Posted by: Loren Coleman on January 26th, 2007
Mark Frauenfelder recently posted at Boing Boing about the wonderful past era of beautiful art to be found on old covers of Fate.
Mark also mentioned a recent blog by David Pescovitz about the New York Times article “Mr. and Mrs. Natural,” and the author of that article contacted Mark to say two of Fate covers done in the last decade have been illustrated by the underground comics genius R. Crumb. Actually, it was three, two of which had Bigfoot themes and one was of an alien shown near a bed.
One of those covers – specifically because of Crumb’s art – has become apparently the most popular cover in Fate history. It is the Crumb Bigfoot cover shown at the top of this blog. I feel honored that my column, “Mysterious World: Bigfoot-like Creatures Roam the Eastern U.S.” appeared in the November 2000 issue of that Fate. Thus, as such things go, my column has been vaguely associated with and said to be partially responsible for R. Crumb’s artwork. It probably was just a coincidence, but it is one of those cool cosmic overlaps that I appreciate being part of, especially since I always liked his comix, like Zap.
The other Fate R. Crumb cover was of snowy Bigfoot-types in Russia. Intriguingly, it was also used to promote a Wisconsin Bigfoot novel from Galde Press (the current owners of Fate).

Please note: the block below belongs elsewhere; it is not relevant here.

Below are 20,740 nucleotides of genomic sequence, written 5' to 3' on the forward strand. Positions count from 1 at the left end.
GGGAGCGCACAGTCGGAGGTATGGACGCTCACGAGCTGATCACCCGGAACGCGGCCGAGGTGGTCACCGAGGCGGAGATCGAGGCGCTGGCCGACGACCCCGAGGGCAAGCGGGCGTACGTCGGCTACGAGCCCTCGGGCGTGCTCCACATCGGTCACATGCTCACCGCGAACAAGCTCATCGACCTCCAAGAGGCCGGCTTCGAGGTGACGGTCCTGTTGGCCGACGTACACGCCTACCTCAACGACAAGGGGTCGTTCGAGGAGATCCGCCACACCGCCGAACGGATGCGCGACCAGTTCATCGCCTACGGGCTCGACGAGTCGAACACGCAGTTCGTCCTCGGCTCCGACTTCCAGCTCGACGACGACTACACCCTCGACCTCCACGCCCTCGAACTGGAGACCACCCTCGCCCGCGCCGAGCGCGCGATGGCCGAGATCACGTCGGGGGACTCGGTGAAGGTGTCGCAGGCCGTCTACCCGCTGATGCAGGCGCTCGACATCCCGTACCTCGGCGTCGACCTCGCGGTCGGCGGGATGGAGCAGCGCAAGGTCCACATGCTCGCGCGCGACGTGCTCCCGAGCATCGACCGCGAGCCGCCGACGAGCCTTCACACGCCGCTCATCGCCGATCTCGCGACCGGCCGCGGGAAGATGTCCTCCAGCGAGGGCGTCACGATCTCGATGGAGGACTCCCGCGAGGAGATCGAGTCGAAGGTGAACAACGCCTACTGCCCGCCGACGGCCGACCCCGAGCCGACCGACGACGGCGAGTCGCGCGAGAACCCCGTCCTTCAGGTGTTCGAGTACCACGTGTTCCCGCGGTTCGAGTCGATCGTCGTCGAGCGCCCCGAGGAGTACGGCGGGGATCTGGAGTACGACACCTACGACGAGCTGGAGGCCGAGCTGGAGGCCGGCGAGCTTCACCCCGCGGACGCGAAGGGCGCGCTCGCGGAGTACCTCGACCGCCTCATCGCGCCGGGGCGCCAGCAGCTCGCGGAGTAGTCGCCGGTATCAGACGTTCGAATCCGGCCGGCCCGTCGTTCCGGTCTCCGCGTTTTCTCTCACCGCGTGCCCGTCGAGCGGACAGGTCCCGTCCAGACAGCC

R. Crumb has been interested in Bigfoot for a long time, having penned the classic “Whiteman meets Bigfoot” in Home Grown Funnies, no. 1, back in 1971.
Anyone out there have any scans of R. Crumb’s 1971 comic art of Bigfoot?
As far as the popular cultural significance of R. Crumb, all you have to do, if you were part of the 1960s, is remember his images associated with Mr. Natural, Fritz the Cat, Keep On Truckin’, and Janis Joplin’s Cheap Thrills album cover.
Perhaps someday R. Crumb will even draw a Bigfoot exclusively for Cryptomundo.
Hey, unlike the The New York Times which has decided to print the word “hippy,” I spell “hippie” the way we used to in the 60s!
Loren Coleman is one of the world’s leading cryptozoologists, some say “the” leading. Certainly, he is acknowledged as the current living American researcher and writer who has most popularized cryptozoology in the late 20th and early 21st centuries. Starting his fieldwork and investigations in 1960, after traveling and trekking extensively in pursuit of cryptozoological mysteries, Coleman began writing to share his experiences in 1969. An honorary member of Ivan T. Sanderson’s Society for the Investigation of the Unexplained in the 1970s, Coleman has been bestowed with similar honorary memberships of the North Idaho College Cryptozoology Club in 1983, and in subsequent years, that of the British Columbia Scientific Cryptozoology Club, CryptoSafari International, and other international organizations. He was also a Life Member and Benefactor of the International Society of Cryptozoology (now-defunct). Loren Coleman’s daily blog, as a member of the Cryptomundo Team, served as an ongoing avenue of communication for the ever-growing body of cryptozoo news from 2005 through 2013.